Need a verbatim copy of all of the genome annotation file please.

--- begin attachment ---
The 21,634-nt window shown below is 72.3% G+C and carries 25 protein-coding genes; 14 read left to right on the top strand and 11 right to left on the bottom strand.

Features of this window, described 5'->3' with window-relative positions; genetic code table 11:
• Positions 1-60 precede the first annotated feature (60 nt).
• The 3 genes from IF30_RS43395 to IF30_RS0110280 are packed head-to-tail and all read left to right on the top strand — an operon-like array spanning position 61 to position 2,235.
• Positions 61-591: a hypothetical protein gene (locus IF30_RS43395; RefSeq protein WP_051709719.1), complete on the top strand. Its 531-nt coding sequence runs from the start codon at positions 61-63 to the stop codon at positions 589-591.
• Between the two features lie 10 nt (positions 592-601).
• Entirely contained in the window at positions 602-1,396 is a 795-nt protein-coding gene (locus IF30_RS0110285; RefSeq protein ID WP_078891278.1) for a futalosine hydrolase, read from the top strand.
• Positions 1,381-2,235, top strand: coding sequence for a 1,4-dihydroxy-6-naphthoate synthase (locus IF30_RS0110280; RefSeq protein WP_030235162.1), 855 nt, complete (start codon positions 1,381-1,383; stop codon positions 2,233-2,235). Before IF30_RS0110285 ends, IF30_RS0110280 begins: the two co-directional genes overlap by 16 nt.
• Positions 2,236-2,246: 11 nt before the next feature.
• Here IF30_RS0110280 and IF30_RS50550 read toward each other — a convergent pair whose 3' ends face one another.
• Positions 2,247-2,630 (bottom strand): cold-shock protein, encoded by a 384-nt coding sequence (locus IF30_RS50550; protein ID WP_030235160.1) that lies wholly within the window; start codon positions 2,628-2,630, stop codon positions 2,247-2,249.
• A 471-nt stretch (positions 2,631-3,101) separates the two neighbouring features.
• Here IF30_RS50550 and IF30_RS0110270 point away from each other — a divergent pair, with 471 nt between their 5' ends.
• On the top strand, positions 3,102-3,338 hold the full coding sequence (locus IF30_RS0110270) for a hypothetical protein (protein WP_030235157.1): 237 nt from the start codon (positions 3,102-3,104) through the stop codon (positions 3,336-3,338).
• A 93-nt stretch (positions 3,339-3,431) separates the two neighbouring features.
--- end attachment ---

The 21,634-nt window shown below is 72.3% G+C and carries 25 protein-coding genes; 14 read left to right on the top strand and 11 right to left on the bottom strand.

Features of this window, described 5'->3' with window-relative positions; genetic code table 11:
• Positions 1-60 precede the first annotated feature (60 nt).
• The 3 genes from IF30_RS43395 to IF30_RS0110280 are packed head-to-tail and all read left to right on the top strand — an operon-like array spanning position 61 to position 2,235.
• Positions 61-591: a hypothetical protein gene (locus IF30_RS43395; RefSeq protein WP_051709719.1), complete on the top strand. Its 531-nt coding sequence runs from the start codon at positions 61-63 to the stop codon at positions 589-591.
• Between the two features lie 10 nt (positions 592-601).
• Entirely contained in the window at positions 602-1,396 is a 795-nt protein-coding gene (locus IF30_RS0110285; RefSeq protein ID WP_078891278.1) for a futalosine hydrolase, read from the top strand.
• Positions 1,381-2,235, top strand: coding sequence for a 1,4-dihydroxy-6-naphthoate synthase (locus IF30_RS0110280; RefSeq protein WP_030235162.1), 855 nt, complete (start codon positions 1,381-1,383; stop codon positions 2,233-2,235). Before IF30_RS0110285 ends, IF30_RS0110280 begins: the two co-directional genes overlap by 16 nt.
• Positions 2,236-2,246: 11 nt before the next feature.
• Here IF30_RS0110280 and IF30_RS50550 read toward each other — a convergent pair whose 3' ends face one another.
• Positions 2,247-2,630 (bottom strand): cold-shock protein, encoded by a 384-nt coding sequence (locus IF30_RS50550; protein ID WP_030235160.1) that lies wholly within the window; start codon positions 2,628-2,630, stop codon positions 2,247-2,249.
• A 471-nt stretch (positions 2,631-3,101) separates the two neighbouring features.
• Here IF30_RS50550 and IF30_RS0110270 point away from each other — a divergent pair, with 471 nt between their 5' ends.
• On the top strand, positions 3,102-3,338 hold the full coding sequence (locus IF30_RS0110270) for a hypothetical protein (protein WP_030235157.1): 237 nt from the start codon (positions 3,102-3,104) through the stop codon (positions 3,336-3,338).
• A 93-nt stretch (positions 3,339-3,431) separates the two neighbouring features.